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Lab Services: Autologous Blood Transfusions
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Autologous Blood Transfusions

Note to CDH Patients: Autologous units should be donated only when there is a risk a transfusion could be needed during or following surgery.

Autologous blood donation enables patients to "donate" and store their own blood before a planned surgery. Historically, donating autologous blood was encouraged for transfusions because it was considered a safer alternative to community donated (allogeneic) blood. However, highly sensitive and effective testing procedures have resulted in an all time low rate of blood-transmitted diseases—nationwide—so Allogeneic transfusions do not have as great a risk as they did in the past. The main risk factors are the same for autologous or allogeneic blood.

Is Autologous Donation Appropriate for You?

Not all surgical procedures result in enough blood loss to warrant blood transfusions, so then why donate? If you have a surgery planned, you should discuss autologous blood donation with your physician. If you both agree it is a good option, your physician should complete a Request for Autologous Blood Donation form for the specific healthcare institution at which your surgery is scheduled.

Are You Eligible to Donate?

Most patients are eligible for autologous blood donation. However, if you have any of the following conditions, you may not be able to donate your own blood safely:

  • Heart disease (aortic stenosis, heart attack in the past six months)
  • Anemia
  • High blood pressure that is not under control
  • Active infection, or being treated with antibiotics
  • History of seizures in the past year

What Factors Should be Considered Before Donating?

  • A doctor's order is required to donate an autologous unit.
  • The type of surgery you are having. You need to discuss the procedure and risk with your physician. A low risk surgery could result in your blood being discarded if it isn't needed.
  • You must be in good general health and able to pass blood pressure, pulse, temperature and iron level tests. Certain conditions or illnesses do not permit donation.
  • Donating autologous units before surgery may increase the need for a transfusion during surgery.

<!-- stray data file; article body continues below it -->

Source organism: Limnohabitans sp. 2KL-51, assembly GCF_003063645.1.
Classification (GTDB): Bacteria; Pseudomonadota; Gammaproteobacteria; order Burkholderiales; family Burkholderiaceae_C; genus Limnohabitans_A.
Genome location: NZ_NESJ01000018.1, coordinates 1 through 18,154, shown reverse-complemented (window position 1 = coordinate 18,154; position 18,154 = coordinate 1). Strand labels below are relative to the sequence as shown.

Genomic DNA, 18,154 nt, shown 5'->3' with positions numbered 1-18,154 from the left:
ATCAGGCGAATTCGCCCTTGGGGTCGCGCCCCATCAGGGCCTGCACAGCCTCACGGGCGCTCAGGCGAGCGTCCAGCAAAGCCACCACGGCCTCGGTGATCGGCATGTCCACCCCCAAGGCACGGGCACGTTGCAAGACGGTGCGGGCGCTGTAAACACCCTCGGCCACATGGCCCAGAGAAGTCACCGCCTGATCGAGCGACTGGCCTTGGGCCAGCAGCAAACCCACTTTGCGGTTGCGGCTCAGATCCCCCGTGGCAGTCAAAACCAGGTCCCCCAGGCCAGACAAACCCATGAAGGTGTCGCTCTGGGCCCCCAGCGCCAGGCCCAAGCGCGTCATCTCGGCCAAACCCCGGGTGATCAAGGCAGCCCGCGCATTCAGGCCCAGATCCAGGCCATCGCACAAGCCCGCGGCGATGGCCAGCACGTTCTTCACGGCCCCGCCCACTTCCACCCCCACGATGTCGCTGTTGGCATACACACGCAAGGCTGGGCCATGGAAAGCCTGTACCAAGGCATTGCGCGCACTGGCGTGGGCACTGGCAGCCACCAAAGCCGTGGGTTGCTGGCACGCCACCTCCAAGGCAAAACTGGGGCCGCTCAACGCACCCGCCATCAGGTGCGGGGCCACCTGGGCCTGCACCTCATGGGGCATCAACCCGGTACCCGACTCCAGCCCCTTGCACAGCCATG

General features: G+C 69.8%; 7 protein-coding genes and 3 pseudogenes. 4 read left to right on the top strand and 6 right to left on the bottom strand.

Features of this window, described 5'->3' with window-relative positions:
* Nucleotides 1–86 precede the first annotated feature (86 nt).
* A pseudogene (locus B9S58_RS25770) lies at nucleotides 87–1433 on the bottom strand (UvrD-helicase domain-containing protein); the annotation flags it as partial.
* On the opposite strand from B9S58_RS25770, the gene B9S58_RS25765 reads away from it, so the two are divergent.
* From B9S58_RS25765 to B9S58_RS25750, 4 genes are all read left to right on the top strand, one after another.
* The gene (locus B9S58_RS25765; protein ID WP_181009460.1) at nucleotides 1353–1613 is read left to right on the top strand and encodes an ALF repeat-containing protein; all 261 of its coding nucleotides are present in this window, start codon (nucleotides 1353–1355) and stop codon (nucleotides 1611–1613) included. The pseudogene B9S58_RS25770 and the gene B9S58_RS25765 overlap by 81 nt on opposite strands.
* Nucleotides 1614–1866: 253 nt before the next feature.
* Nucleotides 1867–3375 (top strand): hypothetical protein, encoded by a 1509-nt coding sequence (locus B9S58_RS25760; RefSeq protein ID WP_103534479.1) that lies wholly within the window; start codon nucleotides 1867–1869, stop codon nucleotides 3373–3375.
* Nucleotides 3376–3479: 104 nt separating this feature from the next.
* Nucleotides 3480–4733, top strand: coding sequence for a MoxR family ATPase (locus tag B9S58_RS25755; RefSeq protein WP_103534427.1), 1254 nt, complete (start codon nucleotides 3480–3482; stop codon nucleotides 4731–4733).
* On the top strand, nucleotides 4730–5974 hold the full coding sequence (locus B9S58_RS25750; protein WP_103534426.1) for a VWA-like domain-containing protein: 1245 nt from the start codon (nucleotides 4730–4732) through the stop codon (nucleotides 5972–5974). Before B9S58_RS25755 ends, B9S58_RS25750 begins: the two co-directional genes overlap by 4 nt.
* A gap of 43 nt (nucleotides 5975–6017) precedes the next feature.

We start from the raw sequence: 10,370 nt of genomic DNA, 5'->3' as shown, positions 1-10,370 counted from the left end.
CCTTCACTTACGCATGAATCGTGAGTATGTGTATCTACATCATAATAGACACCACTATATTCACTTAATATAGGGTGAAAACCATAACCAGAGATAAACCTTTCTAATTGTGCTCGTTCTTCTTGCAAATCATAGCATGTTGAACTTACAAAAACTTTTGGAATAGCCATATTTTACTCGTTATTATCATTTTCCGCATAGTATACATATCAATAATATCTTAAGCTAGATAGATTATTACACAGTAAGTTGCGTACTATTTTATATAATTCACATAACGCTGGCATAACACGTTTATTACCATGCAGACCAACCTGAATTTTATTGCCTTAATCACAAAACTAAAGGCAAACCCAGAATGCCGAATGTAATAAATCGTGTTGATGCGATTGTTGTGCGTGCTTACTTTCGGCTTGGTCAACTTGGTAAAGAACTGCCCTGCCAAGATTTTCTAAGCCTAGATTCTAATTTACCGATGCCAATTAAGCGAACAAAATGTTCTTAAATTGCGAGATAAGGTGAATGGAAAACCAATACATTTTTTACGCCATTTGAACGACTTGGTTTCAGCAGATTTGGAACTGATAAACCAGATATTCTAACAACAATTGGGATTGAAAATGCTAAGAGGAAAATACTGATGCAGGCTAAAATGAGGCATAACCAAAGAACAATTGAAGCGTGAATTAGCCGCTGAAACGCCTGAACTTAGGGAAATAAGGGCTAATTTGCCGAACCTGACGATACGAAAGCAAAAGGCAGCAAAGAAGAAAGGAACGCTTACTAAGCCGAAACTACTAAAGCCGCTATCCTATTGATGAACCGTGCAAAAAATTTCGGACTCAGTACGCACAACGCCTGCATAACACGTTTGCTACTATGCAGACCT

When Can You Donate?

Blood may be donated several weeks before the date of your surgery. For your safety, you are only permitted to donate a single unit (pint) of blood at a time. Therefore, you may want to donate more than once to store a larger supply. You may donate one unit (pint) of blood every three days as long as certain requirements are met.  Many physicians restrict patients from donating blood within three to seven days prior to surgery. You should always check in advance with your physician.

Stored and Unused Blood

When you give blood, it is labeled as an autologous donation to be used only for a specific patient—you.  Your blood is refrigerated and stored for up to 42 days. If your blood is not needed for your surgery, or after 42 days of storage, the blood is discarded. It is not used for other patients. Please note you will be billed for autologous blood donation services even if you do not use the blood that has been stored. Charges reflect the time and professional services for blood drawing, storage and related services.

Reasons for a Transfusion

  • Loss of blood from surgery
  • A medical condition

Transfusion Risks and Benefits

Risks:    

  • Infection
  • Adverse reaction to the transfusion
  • Adverse events due to errors

Benefits:

  • Can be life saving in an emergency
  • Can increase the amount of oxygen in the bloodstream needed to increase energy level

Donation Risks and Disadvantages

Risks:

Your hemoglobin may be lowered going into surgery and could possibly increase a transfusion need not only for autologous blood, but also allogeneic blood.

Disadvantages:

There is an increased cost for autologous donation.

Definitions:

  • Autologous blood - self-donated blood for one's own surgery
  • Allogeneic blood - community donated blood
  • Hemoglobin - molecule that carries oxygen in the red blood cells